China’s domestic box office sales slump as National Day holiday begins under shadow of Covid
- Revenues on the first day of the weeklong holiday fell by around US$50 million while the domestic tourist industry also suffered a fall in numbers
- The country has tightened restrictions on domestic travel in the run up to a major political gathering and people have been urged to stay close to home
Domestic domestic box office revenue totalled 262.5 million yuan (US$37 million) on October 1, the first day of the holiday, a sharp fall from last year’s figure of 630 million (US$88.5 million), according to ticketing platform Maoyan.
It was the third year in a row that box office sales had fallen – in 2020, the first year of the pandemic, they stood at 744.8 million yuan and in 2019 they were 815.5 million yuan, more than the three times this year’s total.
The week-long holiday is traditionally a time during when millions of Chinese people head out on trips around the country, and also one of the most important periods for the domestic cinema industry.
Home Coming, a patriotic depiction of an evacuation operation of nationals from a fictionalised country in North Africa when war breaks out, accounted for nearly 70 per cent of Saturday’s box office takings, according to Maoyan data.
Two other patriotic action movies, Ordinary Hero and Steel Will, ranked second and eighth, respectively, while half of the top eight were cartoons.
Many social media users appeared underwhelmed by the limited choice of movies available, with many comments on Weibo also criticising the quality of the films. Others cited rising ticket prices and cinema closures as reasons for staying away.
Multiple travel agencies reported that tourists were mainly taking shorter trips to avoid uncertainty, with China tightening Covid-19 restrictions on domestic travel until the end of the month as the ruling Communist Party prepares for its five-yearly national congress.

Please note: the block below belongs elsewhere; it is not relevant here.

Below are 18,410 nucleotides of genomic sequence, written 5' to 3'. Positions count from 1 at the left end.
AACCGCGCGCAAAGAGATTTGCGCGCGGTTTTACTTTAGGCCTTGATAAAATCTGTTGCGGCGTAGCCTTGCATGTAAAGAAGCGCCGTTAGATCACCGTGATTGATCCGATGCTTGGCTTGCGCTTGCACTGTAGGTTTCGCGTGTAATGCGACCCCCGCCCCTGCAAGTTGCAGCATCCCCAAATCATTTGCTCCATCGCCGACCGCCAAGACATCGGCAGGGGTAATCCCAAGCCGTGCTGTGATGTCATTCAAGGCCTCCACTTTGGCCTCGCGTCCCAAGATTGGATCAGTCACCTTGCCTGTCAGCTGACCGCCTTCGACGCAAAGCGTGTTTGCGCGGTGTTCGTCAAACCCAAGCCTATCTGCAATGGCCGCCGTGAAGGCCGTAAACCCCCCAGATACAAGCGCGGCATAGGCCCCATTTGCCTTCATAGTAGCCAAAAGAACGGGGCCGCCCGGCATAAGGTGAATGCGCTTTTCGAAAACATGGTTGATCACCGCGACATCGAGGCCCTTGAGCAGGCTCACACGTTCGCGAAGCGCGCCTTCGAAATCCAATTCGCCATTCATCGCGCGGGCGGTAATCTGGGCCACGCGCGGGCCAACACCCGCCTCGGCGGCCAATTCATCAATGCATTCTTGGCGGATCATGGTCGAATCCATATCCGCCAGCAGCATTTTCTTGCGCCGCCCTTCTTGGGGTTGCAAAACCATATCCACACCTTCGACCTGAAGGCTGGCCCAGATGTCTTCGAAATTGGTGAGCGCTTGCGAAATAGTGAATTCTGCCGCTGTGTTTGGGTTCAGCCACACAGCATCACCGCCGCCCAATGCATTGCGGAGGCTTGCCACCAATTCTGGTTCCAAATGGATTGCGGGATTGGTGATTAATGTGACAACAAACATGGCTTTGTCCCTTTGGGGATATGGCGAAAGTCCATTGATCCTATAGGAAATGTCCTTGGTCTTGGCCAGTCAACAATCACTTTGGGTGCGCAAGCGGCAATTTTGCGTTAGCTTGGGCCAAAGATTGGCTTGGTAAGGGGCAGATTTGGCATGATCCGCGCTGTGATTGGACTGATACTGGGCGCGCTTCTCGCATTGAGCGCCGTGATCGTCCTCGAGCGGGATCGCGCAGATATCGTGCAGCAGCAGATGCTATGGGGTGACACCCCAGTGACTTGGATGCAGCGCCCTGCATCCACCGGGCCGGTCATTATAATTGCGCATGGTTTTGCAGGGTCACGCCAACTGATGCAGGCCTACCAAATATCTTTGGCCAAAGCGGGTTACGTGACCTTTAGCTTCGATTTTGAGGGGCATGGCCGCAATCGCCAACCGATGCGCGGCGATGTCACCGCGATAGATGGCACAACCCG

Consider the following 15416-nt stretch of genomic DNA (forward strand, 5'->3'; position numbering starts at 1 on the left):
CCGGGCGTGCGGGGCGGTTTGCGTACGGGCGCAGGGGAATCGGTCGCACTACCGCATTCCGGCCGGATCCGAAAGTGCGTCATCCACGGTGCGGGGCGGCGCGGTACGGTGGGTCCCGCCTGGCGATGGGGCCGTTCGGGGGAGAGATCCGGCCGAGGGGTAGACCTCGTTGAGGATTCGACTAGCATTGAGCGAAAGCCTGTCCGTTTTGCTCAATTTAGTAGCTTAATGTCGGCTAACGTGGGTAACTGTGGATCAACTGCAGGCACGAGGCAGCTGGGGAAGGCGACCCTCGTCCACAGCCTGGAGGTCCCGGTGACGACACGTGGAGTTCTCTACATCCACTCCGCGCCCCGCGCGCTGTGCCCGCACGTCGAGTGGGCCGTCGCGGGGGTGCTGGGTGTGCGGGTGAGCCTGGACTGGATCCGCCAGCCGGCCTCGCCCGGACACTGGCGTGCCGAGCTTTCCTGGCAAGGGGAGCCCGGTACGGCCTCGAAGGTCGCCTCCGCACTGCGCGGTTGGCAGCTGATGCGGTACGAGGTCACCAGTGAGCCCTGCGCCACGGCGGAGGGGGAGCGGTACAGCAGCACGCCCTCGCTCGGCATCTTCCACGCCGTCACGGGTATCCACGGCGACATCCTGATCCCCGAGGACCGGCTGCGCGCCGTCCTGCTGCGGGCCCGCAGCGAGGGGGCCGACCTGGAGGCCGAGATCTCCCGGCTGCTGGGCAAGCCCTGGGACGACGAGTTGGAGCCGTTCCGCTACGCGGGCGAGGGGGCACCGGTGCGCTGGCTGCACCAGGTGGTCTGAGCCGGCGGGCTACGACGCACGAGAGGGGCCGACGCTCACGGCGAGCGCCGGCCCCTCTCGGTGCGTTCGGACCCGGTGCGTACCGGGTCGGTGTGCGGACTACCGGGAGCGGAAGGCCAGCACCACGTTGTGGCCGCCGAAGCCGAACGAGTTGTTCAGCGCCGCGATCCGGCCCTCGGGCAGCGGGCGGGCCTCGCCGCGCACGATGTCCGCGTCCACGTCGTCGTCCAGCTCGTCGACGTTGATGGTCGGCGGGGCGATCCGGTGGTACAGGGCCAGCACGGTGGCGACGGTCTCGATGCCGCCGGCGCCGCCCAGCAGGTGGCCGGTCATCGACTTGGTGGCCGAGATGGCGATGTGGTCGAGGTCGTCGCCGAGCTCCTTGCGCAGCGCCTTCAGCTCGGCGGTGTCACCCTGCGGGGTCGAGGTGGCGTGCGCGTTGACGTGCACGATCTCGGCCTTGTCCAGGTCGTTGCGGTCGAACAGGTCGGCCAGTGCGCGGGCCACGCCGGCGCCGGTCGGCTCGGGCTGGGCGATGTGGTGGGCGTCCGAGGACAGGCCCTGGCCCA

The National Health Commission has urged people to stay put during the week-long National Day holiday and to minimise cross-city travel to prevent the risk of the coronavirus spreading.
On the first day of the holiday, the railway system in China recorded 9.7 million travellers, down sharply from 16 million on the same day last year, according to data from China Railway Group.
The number of road journeys stood at 31 million on Saturday, a 33.5 per cent drop compared with last year, according to the Ministry of Transport.
Compared with longer trips, which usually involve more spending on travel, accommodation and other items, short trips are often arranged without the help of travel agencies and bring less benefit to the tourism industry.
Many tourist sites across the country have offered free entry to visitors until the end of the year, including Zhangjiajie forest park in Hunan, Lao Mountain in Shandong and Wuyi Mountain in Fujian province.
However, this has a limited effect in attracting tourists from farther away.
For example, pre-pandemic more than 60 per cent of visitors to Zhangjiajie – known for its dramatic scenery and glass bridge across a canyon – were from outside Hunan province, according to Zhou Mingqi, founder of tourism consultancy Jingjian Consulting.
Now people were hesitant to take long trips because of concerns about the changing travel rules, while the sluggish economy had also hit spending, Zhou added.